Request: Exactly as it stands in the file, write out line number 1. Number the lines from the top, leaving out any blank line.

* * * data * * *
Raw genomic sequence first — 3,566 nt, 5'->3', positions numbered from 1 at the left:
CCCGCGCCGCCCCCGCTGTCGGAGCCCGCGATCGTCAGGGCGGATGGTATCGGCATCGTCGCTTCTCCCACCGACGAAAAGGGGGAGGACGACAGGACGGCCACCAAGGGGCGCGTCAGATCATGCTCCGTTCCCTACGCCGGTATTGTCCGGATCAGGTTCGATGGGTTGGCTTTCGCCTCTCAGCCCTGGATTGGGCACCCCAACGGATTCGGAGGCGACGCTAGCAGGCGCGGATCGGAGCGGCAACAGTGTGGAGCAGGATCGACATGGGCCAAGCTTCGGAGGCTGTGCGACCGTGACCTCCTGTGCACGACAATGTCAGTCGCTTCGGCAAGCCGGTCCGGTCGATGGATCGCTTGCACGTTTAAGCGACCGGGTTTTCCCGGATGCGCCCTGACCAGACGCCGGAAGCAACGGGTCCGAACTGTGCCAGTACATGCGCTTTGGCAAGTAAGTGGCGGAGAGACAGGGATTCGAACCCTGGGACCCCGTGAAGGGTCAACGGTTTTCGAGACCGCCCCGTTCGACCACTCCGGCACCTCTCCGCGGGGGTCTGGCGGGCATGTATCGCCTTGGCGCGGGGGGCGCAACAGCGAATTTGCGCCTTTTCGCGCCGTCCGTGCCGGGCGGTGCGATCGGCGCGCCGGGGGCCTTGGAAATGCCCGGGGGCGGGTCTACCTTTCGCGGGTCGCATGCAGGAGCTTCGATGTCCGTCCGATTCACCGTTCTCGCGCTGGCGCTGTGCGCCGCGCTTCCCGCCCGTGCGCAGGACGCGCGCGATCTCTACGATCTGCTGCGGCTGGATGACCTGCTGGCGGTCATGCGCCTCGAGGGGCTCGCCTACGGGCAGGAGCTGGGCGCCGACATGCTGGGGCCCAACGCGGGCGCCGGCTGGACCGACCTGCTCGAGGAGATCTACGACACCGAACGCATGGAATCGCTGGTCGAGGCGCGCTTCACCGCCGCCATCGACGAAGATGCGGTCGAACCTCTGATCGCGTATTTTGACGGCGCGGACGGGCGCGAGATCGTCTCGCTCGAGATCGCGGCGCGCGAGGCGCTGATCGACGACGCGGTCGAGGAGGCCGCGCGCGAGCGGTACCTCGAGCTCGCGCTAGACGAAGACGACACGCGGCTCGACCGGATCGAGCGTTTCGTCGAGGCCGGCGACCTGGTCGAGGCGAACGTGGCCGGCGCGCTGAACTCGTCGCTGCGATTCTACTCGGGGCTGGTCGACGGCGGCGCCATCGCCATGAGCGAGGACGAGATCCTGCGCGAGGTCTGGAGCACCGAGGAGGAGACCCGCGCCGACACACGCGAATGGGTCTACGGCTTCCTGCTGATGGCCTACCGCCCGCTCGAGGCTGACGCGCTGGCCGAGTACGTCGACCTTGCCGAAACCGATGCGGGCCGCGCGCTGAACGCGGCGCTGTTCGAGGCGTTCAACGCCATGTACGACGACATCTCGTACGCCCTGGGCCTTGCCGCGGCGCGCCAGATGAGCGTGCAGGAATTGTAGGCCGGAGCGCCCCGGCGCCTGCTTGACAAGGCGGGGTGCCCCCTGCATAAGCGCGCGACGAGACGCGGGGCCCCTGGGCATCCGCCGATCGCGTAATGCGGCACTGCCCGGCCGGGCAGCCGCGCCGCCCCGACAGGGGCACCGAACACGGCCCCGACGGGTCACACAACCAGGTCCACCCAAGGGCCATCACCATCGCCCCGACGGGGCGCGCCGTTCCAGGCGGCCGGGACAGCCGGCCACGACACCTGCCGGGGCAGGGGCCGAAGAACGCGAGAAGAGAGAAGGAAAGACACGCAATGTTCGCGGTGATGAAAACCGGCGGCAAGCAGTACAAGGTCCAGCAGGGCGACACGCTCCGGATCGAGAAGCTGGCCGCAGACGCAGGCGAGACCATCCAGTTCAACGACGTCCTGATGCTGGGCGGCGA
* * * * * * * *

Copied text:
Raw genomic sequence first — 3,566 nt, 5'->3', positions numbered from 1 at the left: